But trouble looms on Obama’s presidential horizon. It looms in the area of foreign affairs and international relations, and its presence will be felt early. It comes in several guises.

Because Barack Obama is a neophyte in foreign affairs, the global system requires that he be tested early in his presidency. That is because he will be the leader of the global superpower in a time of flux, with its pre-eminence in international relations under challenge. How he responds to his first foreign crisis will frame international relations for the next four years. An early foreign policy test gives both opponents and allies the opportunity to assess his mettle. Such a test is not just required by individual nations that wish to assess their position vis a vis the US under his leadership. It is a systemic requirement—the international system as a whole needs to judge Obama’s foreign policy acumen early in his tenure so that the immediate structure of international relations can be determined and courses of action thereby charted in a variety of areas (trade, security, environmental protection, humanitarian relief, etc.).

The precipitant for the test could come from an adversary (say, Iran, Venezuela or an unconventional warfare actor hosted or protected by another state), from a former and potentially future rival (China or Russia), from an ally (Israel, Pakistan or Taiwan), or from the interplay of others (say, Israel and Iran or Taiwan and China). The potential test scenarios are many. The purpose of the test will be to ascertain Obama’s balance and perspective and well as his resolve. If he over-reacts, he might involve the US in a conflict far bigger than anticipated, which coming on the heels of the W. Bush debacles could spell the death knell for US use of hard power in the near future. If Obama under-reacts to a crisis, he will appear weak and indecisive, which will embolden adversaries and force allies to strike out on their own or find new alliance relationships to overcome the perceived weaknesses of his administration. It will also force him to over-compensate in subsequent crises, which could exacerbate conflict and contribute to global instability.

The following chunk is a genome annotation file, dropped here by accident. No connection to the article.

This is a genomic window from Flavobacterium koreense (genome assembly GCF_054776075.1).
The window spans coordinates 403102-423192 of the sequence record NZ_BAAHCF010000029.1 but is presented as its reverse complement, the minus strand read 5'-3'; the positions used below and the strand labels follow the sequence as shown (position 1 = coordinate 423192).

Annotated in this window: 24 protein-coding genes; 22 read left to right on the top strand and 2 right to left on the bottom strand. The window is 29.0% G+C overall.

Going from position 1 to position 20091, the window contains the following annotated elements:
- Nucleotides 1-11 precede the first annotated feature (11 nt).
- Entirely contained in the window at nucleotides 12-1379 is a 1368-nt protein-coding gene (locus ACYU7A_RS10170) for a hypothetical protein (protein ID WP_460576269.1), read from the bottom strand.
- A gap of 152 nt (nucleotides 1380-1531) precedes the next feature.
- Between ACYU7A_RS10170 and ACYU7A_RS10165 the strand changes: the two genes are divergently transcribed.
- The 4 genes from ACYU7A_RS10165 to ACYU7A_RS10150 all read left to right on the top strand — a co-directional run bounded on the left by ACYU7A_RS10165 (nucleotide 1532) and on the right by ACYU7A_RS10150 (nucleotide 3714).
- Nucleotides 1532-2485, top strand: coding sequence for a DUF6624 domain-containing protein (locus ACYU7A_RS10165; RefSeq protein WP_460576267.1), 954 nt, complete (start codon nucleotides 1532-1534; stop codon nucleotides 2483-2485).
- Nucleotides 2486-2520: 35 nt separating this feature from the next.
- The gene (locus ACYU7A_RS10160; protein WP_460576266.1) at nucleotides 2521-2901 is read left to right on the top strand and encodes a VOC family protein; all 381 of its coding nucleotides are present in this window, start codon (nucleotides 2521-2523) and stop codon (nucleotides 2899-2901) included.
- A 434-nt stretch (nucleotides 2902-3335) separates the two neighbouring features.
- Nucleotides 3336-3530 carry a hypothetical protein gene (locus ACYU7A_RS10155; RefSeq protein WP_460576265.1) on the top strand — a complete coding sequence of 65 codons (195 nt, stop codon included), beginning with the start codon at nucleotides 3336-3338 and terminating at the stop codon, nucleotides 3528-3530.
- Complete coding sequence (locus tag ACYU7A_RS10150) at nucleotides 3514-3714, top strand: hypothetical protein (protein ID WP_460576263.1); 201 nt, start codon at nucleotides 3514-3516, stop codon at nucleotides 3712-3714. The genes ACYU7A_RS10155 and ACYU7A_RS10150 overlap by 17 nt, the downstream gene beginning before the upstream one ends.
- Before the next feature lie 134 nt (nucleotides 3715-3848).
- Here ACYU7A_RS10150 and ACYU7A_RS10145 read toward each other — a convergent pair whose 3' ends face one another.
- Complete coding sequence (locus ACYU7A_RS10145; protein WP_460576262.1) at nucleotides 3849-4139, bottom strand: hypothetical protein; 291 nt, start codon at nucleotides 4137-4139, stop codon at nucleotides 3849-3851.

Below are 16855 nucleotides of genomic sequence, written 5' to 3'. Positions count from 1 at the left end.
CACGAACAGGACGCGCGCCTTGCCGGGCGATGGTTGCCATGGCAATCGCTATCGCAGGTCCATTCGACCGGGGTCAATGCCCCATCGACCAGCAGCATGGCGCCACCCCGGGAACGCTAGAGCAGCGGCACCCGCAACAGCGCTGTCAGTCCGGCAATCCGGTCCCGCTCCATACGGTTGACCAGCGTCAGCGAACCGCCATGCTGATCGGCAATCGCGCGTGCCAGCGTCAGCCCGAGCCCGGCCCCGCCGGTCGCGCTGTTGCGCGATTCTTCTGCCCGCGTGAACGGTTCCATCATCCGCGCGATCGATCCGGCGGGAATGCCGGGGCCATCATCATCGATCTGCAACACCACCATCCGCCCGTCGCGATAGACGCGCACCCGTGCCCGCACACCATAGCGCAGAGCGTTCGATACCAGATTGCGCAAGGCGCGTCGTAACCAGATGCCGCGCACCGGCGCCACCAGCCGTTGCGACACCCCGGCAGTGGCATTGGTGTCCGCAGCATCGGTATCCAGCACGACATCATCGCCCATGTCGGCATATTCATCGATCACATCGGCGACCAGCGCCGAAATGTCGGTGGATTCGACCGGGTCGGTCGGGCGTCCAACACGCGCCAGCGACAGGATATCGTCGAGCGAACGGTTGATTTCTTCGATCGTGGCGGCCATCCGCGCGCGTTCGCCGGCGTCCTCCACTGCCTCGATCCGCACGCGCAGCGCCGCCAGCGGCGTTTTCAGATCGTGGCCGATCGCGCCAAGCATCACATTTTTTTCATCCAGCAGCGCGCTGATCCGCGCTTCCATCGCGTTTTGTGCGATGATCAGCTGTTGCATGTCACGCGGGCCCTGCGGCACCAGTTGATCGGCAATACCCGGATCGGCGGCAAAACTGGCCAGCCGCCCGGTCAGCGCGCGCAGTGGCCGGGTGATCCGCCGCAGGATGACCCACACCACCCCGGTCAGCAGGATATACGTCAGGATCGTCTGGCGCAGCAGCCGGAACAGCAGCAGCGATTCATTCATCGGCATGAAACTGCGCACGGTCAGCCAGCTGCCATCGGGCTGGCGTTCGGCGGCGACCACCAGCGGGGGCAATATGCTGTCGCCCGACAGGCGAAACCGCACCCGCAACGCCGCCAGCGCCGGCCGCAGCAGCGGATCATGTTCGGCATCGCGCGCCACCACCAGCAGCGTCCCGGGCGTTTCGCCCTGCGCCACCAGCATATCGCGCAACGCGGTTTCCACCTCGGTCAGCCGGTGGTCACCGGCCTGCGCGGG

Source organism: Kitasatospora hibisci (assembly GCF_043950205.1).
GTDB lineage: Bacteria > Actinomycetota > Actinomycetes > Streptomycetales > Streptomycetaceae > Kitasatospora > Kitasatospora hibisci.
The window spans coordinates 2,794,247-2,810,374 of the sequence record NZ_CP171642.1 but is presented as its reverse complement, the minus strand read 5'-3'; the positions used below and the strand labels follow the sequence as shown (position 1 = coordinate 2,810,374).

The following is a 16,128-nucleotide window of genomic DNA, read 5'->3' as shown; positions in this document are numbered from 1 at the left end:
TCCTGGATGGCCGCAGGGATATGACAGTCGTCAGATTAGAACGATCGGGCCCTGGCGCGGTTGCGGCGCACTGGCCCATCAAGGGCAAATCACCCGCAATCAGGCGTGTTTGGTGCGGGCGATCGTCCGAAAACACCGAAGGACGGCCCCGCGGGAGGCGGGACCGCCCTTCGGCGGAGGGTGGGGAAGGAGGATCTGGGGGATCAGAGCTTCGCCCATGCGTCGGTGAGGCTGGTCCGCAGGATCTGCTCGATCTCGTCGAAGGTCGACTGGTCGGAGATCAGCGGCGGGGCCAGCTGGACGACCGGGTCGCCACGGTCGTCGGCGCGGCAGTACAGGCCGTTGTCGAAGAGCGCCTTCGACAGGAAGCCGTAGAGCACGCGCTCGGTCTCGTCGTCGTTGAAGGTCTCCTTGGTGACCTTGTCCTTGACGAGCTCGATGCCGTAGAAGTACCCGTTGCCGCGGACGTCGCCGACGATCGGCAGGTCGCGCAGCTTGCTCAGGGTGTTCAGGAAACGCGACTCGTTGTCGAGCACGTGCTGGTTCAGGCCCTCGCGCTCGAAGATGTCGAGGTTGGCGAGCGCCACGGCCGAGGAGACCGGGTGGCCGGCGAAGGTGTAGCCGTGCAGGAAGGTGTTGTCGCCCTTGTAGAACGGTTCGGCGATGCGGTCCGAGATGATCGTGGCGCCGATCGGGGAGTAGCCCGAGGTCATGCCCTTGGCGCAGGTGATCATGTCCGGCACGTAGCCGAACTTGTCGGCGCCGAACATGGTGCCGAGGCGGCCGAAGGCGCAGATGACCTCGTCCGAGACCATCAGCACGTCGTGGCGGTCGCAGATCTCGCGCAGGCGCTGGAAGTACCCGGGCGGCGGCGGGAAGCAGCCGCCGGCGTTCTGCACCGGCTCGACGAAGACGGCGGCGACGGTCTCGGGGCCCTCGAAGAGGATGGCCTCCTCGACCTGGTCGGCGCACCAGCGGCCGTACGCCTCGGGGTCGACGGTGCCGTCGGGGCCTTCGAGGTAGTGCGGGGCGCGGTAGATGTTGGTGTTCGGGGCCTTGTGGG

His foreign policy test is as inevitable as it is essential. Until Obama is tested in a foreign crisis, the world political landscape is left in limbo. Since certainty is the priority goal of all foreign policy-makers (followed by continuity rather than change), it is incumbent upon the system to engage Obama early so as to develop some guidelines and framework for dealing with the US over the next few years.